Marmite’s slogan sums up people’s attitudes toward the strong-tasting spread: “Love it or hate it.” But as influential hematology researcher Lucy Wills showed, there’s so much more to the condiment than just its taste. Born 131 years ago Friday, the British icon was celebrated with a Google Doodle on her birthday.
Perhaps most well known for demonstrating that Marmite could help treat malnutrition in pregnant women, Wills pioneered the work that led to a major element of prenatal care, one that has become an absolute standard in the contemporary era: folic acid. And in the mid-1900s, a time before prenatal vitamins, the best source for this nutrient was — you guessed it — Marmite.
But the path to discovery wasn’t exactly linear.
This tale starts in the late 1920s, when Wills traveled to India to examine a crisis among female mill workers. Pregnant women working in textile factories were dying from anemia, and nobody could figure out why. As a hematologist, Wills focused on their blood, attempting to identify what was causing their illness.
In a 1931 paper in The British Medical Journal, Wills described their condition as “tropical macrocytic anemia,” characterized by enlarged red blood cells and a low red blood cell count overall. While in other cases, the condition often occurred alongside parasitic infections, the pregnant women didn’t show signs of such complications.
“Such patients are likely to go into premature labour and die of heart failure,” Wills wrote, emphasizing the urgency of the situation. The issue, she suspected, was in their diets.
She tried treating the patients with liver — a common source of iron, which is often deficient in anemic patients — to no avail. She also tried vitamins A and C on animal test subjects, and they didn’t work either. But this failure made her suspect that one of the B vitamins might be involved. For these vitamins, she turned to the famous spread.
“Experiments with patients were therefore begun, and marmite, a form of yeast extract, was selected as the most suitable preparation,” she wrote.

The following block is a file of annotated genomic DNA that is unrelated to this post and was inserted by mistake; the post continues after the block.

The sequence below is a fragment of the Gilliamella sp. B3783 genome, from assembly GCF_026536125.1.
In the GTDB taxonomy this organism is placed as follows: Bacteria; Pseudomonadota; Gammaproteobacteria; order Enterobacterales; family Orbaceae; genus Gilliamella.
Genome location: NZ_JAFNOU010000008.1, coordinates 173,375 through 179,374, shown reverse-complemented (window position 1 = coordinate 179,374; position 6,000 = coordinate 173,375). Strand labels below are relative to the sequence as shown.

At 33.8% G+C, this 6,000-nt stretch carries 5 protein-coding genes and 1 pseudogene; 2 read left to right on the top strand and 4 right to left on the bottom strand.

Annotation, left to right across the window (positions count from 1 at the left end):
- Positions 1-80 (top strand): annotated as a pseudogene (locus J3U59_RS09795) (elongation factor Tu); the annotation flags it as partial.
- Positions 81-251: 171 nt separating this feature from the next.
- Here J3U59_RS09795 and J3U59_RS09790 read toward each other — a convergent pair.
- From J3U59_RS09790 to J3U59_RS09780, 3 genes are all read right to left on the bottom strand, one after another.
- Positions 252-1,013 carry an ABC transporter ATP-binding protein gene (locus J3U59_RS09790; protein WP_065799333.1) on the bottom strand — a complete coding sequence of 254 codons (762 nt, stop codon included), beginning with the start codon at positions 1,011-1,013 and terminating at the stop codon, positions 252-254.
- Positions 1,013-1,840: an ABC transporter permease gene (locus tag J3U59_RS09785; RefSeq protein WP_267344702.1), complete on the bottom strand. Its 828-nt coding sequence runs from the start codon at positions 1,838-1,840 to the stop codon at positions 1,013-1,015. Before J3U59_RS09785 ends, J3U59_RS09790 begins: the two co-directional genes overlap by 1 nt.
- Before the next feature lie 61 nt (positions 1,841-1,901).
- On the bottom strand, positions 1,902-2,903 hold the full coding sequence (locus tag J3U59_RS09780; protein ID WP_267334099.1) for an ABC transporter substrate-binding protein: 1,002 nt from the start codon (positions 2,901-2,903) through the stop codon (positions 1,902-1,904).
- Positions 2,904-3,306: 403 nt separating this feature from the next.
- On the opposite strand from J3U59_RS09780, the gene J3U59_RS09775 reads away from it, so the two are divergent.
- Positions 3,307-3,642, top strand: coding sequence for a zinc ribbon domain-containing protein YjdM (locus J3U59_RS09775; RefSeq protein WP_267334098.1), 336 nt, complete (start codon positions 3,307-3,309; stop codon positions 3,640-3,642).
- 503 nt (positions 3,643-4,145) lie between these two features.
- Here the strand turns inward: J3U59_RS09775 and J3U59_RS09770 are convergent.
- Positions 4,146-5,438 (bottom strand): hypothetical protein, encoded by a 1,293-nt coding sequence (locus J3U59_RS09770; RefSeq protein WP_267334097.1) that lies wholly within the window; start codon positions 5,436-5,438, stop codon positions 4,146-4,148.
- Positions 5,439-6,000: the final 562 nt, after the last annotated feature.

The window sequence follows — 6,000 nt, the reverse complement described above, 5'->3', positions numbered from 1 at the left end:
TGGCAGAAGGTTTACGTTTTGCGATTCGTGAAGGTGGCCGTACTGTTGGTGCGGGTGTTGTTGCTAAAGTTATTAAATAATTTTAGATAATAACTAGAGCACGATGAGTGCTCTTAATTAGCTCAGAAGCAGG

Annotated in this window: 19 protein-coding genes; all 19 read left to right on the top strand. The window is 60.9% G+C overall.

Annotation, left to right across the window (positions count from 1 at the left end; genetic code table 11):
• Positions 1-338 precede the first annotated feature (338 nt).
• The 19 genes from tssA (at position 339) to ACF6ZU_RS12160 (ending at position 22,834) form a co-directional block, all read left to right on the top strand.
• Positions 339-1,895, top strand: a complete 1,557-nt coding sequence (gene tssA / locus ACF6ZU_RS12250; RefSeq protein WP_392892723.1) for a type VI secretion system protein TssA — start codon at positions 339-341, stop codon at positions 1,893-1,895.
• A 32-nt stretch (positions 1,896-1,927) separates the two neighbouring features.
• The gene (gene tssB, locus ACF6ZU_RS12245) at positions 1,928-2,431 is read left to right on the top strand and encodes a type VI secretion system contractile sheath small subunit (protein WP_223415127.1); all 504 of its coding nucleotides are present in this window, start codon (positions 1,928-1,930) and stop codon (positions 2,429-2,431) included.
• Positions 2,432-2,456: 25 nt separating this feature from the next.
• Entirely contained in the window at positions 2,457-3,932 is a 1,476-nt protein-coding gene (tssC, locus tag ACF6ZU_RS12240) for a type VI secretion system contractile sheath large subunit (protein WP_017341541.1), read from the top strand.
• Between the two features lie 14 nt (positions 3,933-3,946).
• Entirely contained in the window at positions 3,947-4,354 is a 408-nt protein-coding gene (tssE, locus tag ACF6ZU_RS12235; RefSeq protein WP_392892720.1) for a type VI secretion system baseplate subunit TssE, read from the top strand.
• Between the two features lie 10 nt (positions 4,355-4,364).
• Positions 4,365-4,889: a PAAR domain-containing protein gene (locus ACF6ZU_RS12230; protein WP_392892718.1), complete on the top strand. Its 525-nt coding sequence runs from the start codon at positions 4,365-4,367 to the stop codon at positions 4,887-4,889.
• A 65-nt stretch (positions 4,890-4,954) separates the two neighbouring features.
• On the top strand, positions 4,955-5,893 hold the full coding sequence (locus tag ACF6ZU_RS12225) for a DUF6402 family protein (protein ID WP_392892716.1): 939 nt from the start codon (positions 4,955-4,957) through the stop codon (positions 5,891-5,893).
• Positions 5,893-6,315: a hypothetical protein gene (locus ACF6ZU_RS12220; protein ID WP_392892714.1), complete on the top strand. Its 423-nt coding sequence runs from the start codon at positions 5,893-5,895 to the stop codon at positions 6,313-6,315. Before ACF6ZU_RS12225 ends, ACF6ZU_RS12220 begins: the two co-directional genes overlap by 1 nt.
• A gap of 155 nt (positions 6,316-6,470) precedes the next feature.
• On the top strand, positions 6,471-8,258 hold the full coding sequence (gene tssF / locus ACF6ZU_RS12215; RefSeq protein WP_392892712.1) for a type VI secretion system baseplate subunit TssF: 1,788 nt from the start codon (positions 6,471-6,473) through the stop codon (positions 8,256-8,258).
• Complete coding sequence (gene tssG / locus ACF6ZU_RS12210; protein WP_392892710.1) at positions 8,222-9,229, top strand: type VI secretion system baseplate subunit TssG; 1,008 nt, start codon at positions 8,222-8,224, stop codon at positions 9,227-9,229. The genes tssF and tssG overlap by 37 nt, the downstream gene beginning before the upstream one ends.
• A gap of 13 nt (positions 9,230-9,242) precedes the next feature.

Today, Unilever owns Marmite, but back then, Marmite was its own company — the Marmite Food Extract Company — which donated Marmite for Wills’ experiments. Lab tests confirmed that the salty yeast extract was indeed high in vitamins B^^1 and B^^2 — thiamine and riboflavin, respectively.
The treatment worked on all 22 women to whom Wills gave Marmite in India, restoring red blood cell counts. She did not follow up with the women over the long term, but in her paper, she wrote that her results should encourage others to follow the same steps.
In the course of her experiments, Wills did not accurately conclude that folic acid deserved the credit for helping the women recover from their anemia. In fact, it wasn’t until four months after her death in 1964 that Bryan Hibbard published a paper in the British Journal of Obstetrics and Gynaecology correctly identifying the role of folic acid in healthy pregnancies.
Now, folic acid, or vitamin B^^9, is widely known to be a crucial vitamin for pregnant women.
Even though Wills didn’t identify folic acid, she still hit the right target, since Marmite is rich in folic acid. When she left India, she recommended that women continue eating it to ensure successful and healthy pregnancies. Strangely enough, Marmite didn’t end up catching on in popularity, but her legacy persists in the form of prenatal vitamins.